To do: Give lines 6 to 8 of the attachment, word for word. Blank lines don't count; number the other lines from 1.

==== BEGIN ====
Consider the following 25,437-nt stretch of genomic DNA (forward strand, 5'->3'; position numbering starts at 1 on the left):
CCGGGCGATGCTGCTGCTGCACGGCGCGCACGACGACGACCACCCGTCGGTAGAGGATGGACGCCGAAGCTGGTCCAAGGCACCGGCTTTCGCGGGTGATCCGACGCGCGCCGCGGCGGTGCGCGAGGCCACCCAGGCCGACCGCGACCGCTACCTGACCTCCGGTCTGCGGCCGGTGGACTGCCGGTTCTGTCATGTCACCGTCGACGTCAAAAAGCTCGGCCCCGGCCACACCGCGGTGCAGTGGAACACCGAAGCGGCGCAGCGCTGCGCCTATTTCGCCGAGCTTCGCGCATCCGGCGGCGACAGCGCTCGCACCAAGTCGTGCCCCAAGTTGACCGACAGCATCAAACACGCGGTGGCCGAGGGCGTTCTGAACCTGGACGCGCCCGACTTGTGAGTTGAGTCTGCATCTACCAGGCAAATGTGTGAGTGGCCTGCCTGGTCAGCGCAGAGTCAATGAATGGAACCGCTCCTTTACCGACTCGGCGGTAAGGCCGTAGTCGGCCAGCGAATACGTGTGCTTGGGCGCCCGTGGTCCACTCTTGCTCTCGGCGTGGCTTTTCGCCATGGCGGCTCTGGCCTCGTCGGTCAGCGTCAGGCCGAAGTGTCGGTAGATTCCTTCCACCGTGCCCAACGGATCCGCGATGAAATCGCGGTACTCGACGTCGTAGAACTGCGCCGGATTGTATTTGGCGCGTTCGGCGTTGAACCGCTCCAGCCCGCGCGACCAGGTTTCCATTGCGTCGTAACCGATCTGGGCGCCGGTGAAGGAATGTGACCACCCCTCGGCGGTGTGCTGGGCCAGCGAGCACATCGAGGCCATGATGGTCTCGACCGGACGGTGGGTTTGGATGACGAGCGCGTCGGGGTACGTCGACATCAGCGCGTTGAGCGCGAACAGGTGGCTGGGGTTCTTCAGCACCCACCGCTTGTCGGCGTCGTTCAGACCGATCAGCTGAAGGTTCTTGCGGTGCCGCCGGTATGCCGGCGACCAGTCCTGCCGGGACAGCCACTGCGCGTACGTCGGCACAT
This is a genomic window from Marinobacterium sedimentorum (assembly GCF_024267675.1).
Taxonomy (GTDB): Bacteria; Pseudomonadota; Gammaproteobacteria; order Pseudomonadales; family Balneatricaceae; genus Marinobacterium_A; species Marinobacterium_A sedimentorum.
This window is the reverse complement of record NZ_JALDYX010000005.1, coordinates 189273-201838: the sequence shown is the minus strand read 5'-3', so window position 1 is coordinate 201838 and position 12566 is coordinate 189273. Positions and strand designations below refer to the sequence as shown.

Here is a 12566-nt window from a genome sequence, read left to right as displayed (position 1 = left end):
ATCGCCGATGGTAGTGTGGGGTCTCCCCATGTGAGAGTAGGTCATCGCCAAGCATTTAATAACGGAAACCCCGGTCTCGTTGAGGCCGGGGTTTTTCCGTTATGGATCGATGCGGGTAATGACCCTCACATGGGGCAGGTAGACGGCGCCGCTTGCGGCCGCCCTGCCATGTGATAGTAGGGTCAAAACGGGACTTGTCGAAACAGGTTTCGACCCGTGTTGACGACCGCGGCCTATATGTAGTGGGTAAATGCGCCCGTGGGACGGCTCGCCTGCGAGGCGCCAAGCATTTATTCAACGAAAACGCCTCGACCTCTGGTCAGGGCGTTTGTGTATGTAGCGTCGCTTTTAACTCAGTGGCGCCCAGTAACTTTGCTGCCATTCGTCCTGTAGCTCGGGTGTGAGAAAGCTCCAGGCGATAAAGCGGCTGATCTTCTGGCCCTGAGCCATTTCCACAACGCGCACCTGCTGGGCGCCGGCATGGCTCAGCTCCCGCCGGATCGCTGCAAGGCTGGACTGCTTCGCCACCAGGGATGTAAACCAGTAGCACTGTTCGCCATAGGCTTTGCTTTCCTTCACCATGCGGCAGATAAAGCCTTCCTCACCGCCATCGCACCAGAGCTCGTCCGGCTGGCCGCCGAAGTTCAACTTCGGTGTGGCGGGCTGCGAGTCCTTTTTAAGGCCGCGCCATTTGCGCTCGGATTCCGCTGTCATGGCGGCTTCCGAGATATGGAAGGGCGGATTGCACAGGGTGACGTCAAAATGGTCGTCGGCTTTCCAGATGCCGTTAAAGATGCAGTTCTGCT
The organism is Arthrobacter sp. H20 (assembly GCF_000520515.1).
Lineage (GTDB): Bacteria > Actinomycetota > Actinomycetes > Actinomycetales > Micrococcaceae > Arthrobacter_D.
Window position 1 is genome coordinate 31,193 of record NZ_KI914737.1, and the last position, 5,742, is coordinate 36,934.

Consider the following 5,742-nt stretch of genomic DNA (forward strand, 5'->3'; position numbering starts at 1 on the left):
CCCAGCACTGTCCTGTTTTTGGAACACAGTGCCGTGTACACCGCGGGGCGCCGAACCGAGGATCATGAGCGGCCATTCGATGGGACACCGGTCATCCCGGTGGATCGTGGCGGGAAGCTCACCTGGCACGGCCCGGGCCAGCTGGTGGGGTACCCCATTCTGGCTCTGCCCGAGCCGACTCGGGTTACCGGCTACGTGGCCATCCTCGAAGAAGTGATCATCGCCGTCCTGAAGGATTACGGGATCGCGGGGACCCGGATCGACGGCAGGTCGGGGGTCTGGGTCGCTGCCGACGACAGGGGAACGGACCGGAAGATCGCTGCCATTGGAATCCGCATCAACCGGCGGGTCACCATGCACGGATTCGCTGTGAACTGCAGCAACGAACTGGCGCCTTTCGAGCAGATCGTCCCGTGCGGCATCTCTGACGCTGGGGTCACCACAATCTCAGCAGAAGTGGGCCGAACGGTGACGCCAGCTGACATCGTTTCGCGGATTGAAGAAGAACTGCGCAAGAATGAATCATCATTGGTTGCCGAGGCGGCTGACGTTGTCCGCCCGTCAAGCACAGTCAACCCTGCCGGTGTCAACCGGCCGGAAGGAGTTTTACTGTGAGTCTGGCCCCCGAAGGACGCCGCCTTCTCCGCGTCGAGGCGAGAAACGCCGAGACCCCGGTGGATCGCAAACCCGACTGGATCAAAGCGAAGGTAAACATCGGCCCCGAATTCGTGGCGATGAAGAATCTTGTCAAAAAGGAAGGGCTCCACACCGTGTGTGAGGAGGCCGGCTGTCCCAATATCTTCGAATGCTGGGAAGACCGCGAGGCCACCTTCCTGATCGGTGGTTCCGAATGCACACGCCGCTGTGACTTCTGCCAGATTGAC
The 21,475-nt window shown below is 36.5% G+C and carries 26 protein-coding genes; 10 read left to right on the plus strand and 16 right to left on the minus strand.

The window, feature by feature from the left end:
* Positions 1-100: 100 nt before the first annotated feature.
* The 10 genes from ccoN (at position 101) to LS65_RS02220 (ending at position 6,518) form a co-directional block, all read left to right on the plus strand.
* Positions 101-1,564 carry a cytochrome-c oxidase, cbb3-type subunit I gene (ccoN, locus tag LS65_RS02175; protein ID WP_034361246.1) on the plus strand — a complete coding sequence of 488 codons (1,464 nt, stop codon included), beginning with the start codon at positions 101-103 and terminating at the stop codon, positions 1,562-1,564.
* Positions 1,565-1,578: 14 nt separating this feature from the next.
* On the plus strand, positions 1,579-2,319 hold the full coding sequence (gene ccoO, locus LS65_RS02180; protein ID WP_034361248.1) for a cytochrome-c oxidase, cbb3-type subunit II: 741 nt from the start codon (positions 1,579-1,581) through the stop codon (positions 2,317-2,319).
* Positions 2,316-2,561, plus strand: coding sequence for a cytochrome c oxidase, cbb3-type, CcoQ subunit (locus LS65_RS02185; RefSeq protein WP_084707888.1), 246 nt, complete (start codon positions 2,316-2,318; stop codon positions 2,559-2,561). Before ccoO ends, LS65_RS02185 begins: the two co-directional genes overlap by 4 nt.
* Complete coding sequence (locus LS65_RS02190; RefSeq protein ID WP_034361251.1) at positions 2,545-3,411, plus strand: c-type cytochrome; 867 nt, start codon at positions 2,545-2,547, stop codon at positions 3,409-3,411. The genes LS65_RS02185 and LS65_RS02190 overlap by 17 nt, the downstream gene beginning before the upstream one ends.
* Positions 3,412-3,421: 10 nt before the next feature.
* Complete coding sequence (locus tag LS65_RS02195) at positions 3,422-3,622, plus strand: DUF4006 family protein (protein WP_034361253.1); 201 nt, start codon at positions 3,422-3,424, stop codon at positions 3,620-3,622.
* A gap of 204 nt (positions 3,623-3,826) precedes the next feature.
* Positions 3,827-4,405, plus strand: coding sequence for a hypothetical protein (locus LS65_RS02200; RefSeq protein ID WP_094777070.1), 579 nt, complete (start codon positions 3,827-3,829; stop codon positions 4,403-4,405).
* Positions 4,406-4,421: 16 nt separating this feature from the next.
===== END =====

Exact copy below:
Here is a 12566-nt window from a genome sequence, read left to right as displayed (position 1 = left end):
ATCGCCGATGGTAGTGTGGGGTCTCCCCATGTGAGAGTAGGTCATCGCCAAGCATTTAATAACGGAAACCCCGGTCTCGTTGAGGCCGGGGTTTTTCCGTTATGGATCGATGCGGGTAATGACCCTCACATGGGGCAGGTAGACGGCGCCGCTTGCGGCCGCCCTGCCATGTGATAGTAGGGTCAAAACGGGACTTGTCGAAACAGGTTTCGACCCGTGTTGACGACCGCGGCCTATATGTAGTGGGTAAATGCGCCCGTGGGACGGCTCGCCTGCGAGGCGCCAAGCATTTATTCAACGAAAACGCCTCGACCTCTGGTCAGGGCGTTTGTGTATGTAGCGTCGCTTTTAACTCAGTGGCGCCCAGTAACTTTGCTGCCATTCGTCCTGTAGCTCGGGTGTGAGAAAGCTCCAGGCGATAAAGCGGCTGATCTTCTGGCCCTGAGCCATTTCCACAACGCGCACCTGCTGGGCGCCGGCATGGCTCAGCTCCCGCCGGATCGCTGCAAGGCTGGACTGCTTCGCCACCAGGGATGTAAACCAGTAGCACTGTTCGCCATAGGCTTTGCTTTCCTTCACCATGCGGCAGATAAAGCCTTCCTCACCGCCATCGCACCAGAGCTCGTCCGGCTGGCCGCCGAAGTTCAACTTCGGTGTGGCGGGCTGCGAGTCCTTTTTAAGGCCGCGCCATTTGCGCTCGGATTCCGCTGTCATGGCGGCTTCCGAGATATGGAAGGGCGGATTGCACAGGGTGACGTCAAAATGGTCGTCGGCTTTCCAGATGCCGTTAAAGATGCAGTTCTGCT
The organism is Arthrobacter sp. H20 (assembly GCF_000520515.1).